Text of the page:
BY MARK ANDERSEN / Lincoln Journal Star
Plastic surgeons feel a bit nervous about a show they admit has mostly given them good exposure.
In one hour, under the magic of television, people like Candace Sturgeon of Lincoln, a former wallflower whose "Extreme Makeover" appeared Thursday on the ABC network, returned home after $60,000 in surgeries.
Now she is undeniably beautiful.
The show holds out hope for others who have walked through life perpetually unnoticed. But is it real hope?
The fallout from "Extreme Makeover" -- a program where a select few win cosmetic surgery, plus teeth repair, clothing and hair styling -- has been both positive and strange, said Julie Bantam, office manager of Plastic Surgical Arts in Lincoln.
The aesthetic surgical profession always has been misunderstood and this won't uncomplicate it.
People bring in photos saying, "I want to look like this," she said.
That can't really happen.
Other unrealistic expectations come from people who want to look good when they leave for their cruise next weekend. A facelift now could only make them look like they've had surgery.
The term "plastic" confuses people into thinking this surgery is somehow different from other surgeries, said Dr. Philip Metz, one of Lincoln's five cosmetic surgeons. Plastic comes from the Greek word plastikos, which means to mold or reshape. Surgeons trying new techniques on disfigured World War I soldiers hit upon the term at the same time chemists were developing moldable synthetics, he said.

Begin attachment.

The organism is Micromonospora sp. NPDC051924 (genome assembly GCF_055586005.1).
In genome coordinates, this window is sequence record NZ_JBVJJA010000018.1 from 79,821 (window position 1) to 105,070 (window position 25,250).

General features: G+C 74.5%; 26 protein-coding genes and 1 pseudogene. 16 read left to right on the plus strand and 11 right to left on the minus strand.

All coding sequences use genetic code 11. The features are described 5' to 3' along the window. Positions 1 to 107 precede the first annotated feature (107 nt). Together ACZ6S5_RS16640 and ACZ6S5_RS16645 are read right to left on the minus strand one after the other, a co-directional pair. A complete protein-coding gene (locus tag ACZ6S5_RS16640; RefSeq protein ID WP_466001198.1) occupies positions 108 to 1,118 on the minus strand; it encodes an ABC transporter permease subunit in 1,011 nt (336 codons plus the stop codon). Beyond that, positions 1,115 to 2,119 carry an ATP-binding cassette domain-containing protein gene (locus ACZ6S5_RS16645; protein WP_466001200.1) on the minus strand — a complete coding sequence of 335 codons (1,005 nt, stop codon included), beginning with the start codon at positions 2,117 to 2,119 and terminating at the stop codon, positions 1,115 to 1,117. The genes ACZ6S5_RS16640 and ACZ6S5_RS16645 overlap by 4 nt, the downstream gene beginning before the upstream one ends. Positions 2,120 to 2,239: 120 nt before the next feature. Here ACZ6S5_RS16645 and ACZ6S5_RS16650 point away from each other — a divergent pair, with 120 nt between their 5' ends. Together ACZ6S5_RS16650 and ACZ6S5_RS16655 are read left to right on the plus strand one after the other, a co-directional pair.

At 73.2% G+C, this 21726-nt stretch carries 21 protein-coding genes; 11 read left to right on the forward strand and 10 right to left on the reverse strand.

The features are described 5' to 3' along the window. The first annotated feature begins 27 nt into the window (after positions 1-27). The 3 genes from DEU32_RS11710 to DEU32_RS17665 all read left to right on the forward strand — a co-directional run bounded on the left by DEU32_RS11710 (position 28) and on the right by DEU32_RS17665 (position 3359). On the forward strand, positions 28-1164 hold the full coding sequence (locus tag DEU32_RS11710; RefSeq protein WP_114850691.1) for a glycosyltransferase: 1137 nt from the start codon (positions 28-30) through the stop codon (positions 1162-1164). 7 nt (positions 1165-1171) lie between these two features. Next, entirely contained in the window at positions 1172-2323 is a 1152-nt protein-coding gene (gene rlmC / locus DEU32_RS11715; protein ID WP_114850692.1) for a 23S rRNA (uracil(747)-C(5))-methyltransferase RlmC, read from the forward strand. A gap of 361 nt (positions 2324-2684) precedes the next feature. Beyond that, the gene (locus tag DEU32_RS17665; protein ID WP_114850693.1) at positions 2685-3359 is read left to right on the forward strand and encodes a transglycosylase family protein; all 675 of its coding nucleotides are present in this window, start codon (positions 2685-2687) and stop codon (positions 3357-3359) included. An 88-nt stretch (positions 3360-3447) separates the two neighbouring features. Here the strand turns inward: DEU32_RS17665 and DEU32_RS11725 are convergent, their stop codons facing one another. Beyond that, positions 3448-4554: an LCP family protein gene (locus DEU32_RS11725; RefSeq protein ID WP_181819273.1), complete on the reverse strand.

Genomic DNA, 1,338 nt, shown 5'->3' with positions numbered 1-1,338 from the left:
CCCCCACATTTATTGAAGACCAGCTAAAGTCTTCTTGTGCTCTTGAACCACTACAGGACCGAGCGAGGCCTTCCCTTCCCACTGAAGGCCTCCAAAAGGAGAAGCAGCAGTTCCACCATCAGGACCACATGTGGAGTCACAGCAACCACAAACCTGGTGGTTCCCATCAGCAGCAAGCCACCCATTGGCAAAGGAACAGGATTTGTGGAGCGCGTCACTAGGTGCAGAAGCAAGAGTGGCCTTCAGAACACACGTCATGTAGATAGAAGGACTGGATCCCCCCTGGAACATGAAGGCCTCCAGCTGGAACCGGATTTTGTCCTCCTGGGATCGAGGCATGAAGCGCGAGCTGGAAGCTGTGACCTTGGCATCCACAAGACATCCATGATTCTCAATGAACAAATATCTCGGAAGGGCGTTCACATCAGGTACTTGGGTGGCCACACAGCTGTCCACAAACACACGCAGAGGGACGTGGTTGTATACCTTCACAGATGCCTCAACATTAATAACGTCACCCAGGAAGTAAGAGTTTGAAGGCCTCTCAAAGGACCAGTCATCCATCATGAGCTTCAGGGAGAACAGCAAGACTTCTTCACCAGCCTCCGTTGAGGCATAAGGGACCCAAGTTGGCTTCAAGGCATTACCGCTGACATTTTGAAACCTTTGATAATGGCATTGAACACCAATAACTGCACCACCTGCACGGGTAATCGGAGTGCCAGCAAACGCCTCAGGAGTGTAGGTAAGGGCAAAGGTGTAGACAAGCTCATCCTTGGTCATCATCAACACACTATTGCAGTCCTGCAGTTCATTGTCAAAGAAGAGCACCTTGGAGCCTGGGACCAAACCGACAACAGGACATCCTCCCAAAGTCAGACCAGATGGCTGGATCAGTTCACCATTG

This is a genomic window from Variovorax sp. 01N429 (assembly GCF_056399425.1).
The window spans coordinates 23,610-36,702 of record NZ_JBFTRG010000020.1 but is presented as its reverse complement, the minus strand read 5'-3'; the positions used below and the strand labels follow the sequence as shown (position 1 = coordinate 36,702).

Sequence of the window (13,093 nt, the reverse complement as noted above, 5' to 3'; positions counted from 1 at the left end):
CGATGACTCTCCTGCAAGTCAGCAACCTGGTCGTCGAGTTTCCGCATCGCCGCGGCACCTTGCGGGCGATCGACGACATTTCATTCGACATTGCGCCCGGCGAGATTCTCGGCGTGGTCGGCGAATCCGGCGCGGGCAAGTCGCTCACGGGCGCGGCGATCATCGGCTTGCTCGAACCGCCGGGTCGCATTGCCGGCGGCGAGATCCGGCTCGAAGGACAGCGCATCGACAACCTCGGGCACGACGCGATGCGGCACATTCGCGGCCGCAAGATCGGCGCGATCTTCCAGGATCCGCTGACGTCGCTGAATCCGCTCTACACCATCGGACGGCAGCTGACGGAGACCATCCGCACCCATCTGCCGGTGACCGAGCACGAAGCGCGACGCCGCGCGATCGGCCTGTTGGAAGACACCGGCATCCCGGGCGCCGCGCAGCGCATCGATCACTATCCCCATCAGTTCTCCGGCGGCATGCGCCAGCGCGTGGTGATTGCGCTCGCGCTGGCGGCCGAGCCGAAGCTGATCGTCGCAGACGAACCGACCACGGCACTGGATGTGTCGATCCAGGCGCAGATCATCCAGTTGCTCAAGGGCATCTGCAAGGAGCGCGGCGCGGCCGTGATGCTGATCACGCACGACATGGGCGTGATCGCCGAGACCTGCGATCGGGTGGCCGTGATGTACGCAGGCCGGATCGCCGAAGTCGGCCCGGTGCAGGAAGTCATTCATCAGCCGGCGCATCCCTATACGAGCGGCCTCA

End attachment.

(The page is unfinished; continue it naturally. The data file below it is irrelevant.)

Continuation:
Plastic surgery is surgery. Every operation has at its basis a surgical technique created to deal with a problem deformity, Metz said. Many were ugly wounds that left thousands of young war survivors living in closets.
People think they are new techniques, Metz said. Nose jobs and tummy tucks are more than a century old.
Sometimes only one breast develops in a woman. Over the years, wax, ivory and glass balls have been used to augment female breasts.
As surgeons became adept at restoring features, he said, they slowly adapted the techniques to improve the looks of people with normal features. This progression continues. The routine use of endoscopy in brow lifts, common now but rare a decade ago, evolved as a way of dealing with the massive facial fractures of accident victims, he said.
While the ravages of age aren't equal to those of war, the effects can be similar. Many women in their 50s always wear turtlenecks and scarves to hide their necks, Metz said.
It's not uncommon for people to question if their desire for something to make them look better betrays an inner weakness, Bantam said.
"God made plastic surgeons too," Bantam tells them. "It's your choice."
Chances are, however, the outcomes will be subtle.